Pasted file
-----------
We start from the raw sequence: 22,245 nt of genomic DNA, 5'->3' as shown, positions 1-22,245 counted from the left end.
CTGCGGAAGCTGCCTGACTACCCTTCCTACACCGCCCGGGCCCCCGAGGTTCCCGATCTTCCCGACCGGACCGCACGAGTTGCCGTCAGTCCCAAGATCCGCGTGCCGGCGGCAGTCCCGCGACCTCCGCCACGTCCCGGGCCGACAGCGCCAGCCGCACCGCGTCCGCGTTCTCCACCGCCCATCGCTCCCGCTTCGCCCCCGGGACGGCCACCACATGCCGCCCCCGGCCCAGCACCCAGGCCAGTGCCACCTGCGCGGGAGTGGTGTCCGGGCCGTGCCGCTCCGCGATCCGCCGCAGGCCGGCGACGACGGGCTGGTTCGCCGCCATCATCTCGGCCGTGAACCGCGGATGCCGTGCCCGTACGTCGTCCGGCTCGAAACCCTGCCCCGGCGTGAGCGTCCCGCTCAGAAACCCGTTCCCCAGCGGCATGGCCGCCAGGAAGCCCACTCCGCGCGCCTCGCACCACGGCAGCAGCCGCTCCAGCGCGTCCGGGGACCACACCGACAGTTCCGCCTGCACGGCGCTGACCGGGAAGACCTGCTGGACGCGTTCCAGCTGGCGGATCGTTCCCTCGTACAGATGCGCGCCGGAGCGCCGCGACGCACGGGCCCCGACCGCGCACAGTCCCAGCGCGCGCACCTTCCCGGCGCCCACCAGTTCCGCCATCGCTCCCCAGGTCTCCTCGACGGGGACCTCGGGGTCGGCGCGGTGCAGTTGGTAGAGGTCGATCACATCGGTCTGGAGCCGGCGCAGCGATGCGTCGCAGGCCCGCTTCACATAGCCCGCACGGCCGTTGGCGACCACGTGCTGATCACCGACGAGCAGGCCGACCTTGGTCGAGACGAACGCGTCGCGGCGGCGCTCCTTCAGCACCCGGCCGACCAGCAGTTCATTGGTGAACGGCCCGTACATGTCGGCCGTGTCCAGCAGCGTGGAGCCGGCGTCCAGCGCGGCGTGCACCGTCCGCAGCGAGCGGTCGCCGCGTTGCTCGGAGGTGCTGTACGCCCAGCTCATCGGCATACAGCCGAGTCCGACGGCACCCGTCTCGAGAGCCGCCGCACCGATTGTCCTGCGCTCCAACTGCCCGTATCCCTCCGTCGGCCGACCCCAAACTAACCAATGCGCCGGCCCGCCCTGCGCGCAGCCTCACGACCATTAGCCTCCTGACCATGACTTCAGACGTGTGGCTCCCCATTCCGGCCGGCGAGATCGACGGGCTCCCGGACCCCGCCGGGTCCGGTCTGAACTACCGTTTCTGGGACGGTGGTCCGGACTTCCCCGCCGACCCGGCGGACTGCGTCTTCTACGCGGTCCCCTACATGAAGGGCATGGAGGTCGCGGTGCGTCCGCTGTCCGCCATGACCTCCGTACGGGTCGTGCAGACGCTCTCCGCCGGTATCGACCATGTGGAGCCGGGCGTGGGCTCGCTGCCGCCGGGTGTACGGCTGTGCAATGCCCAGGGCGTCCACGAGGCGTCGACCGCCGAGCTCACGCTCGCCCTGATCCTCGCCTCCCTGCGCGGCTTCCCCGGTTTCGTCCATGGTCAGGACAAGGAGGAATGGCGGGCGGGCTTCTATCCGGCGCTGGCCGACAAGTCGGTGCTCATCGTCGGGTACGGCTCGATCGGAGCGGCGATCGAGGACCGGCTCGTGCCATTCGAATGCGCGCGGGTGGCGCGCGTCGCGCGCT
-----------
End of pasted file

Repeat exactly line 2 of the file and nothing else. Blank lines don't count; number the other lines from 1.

CTGCGGAAGCTGCCTGACTACCCTTCCTACACCGCCCGGGCCCCCGAGGTTCCCGATCTTCCCGACCGGACCGCACGAGTTGCCGTCAGTCCCAAGATCCGCGTGCCGGCGGCAGTCCCGCGACCTCCGCCACGTCCCGGGCCGACAGCGCCAGCCGCACCGCGTCCGCGTTCTCCACCGCCCATCGCTCCCGCTTCGCCCCCGGGACGGCCACCACATGCCGCCCCCGGCCCAGCACCCAGGCCAGTGCCACCTGCGCGGGAGTGGTGTCCGGGCCGTGCCGCTCCGCGATCCGCCGCAGGCCGGCGACGACGGGCTGGTTCGCCGCCATCATCTCGGCCGTGAACCGCGGATGCCGTGCCCGTACGTCGTCCGGCTCGAAACCCTGCCCCGGCGTGAGCGTCCCGCTCAGAAACCCGTTCCCCAGCGGCATGGCCGCCAGGAAGCCCACTCCGCGCGCCTCGCACCACGGCAGCAGCCGCTCCAGCGCGTCCGGGGACCACACCGACAGTTCCGCCTGCACGGCGCTGACCGGGAAGACCTGCTGGACGCGTTCCAGCTGGCGGATCGTTCCCTCGTACAGATGCGCGCCGGAGCGCCGCGACGCACGGGCCCCGACCGCGCACAGTCCCAGCGCGCGCACCTTCCCGGCGCCCACCAGTTCCGCCATCGCTCCCCAGGTCTCCTCGACGGGGACCTCGGGGTCGGCGCGGTGCAGTTGGTAGAGGTCGATCACATCGGTCTGGAGCCGGCGCAGCGATGCGTCGCAGGCCCGCTTCACATAGCCCGCACGGCCGTTGGCGACCACGTGCTGATCACCGACGAGCAGGCCGACCTTGGTCGAGACGAACGCGTCGCGGCGGCGCTCCTTCAGCACCCGGCCGACCAGCAGTTCATTGGTGAACGGCCCGTACATGTCGGCCGTGTCCAGCAGCGTGGAGCCGGCGTCCAGCGCGGCGTGCACCGTCCGCAGCGAGCGGTCGCCGCGTTGCTCGGAGGTGCTGTACGCCCAGCTCATCGGCATACAGCCGAGTCCGACGGCACCCGTCTCGAGAGCCGCCGCACCGATTGTCCTGCGCTCCAACTGCCCGTATCCCTCCGTCGGCCGACCCCAAACTAACCAATGCGCCGGCCCGCCCTGCGCGCAGCCTCACGACCATTAGCCTCCTGACCATGACTTCAGACGTGTGGCTCCCCATTCCGGCCGGCGAGATCGACGGGCTCCCGGACCCCGCCGGGTCCGGTCTGAACTACCGTTTCTGGGACGGTGGTCCGGACTTCCCCGCCGACCCGGCGGACTGCGTCTTCTACGCGGTCCCCTACATGAAGGGCATGGAGGTCGCGGTGCGTCCGCTGTCCGCCATGACCTCCGTACGGGTCGTGCAGACGCTCTCCGCCGGTATCGACCATGTGGAGCCGGGCGTGGGCTCGCTGCCGCCGGGTGTACGGCTGTGCAATGCCCAGGGCGTCCACGAGGCGTCGACCGCCGAGCTCACGCTCGCCCTGATCCTCGCCTCCCTGCGCGGCTTCCCCGGTTTCGTCCATGGTCAGGACAAGGAGGAATGGCGGGCGGGCTTCTATCCGGCGCTGGCCGACAAGTCGGTGCTCATCGTCGGGTACGGCTCGATCGGAGCGGCGATCGAGGACCGGCTCGTGCCATTCGAATGCGCGCGGGTGGCGCGCGTCGCGCGCT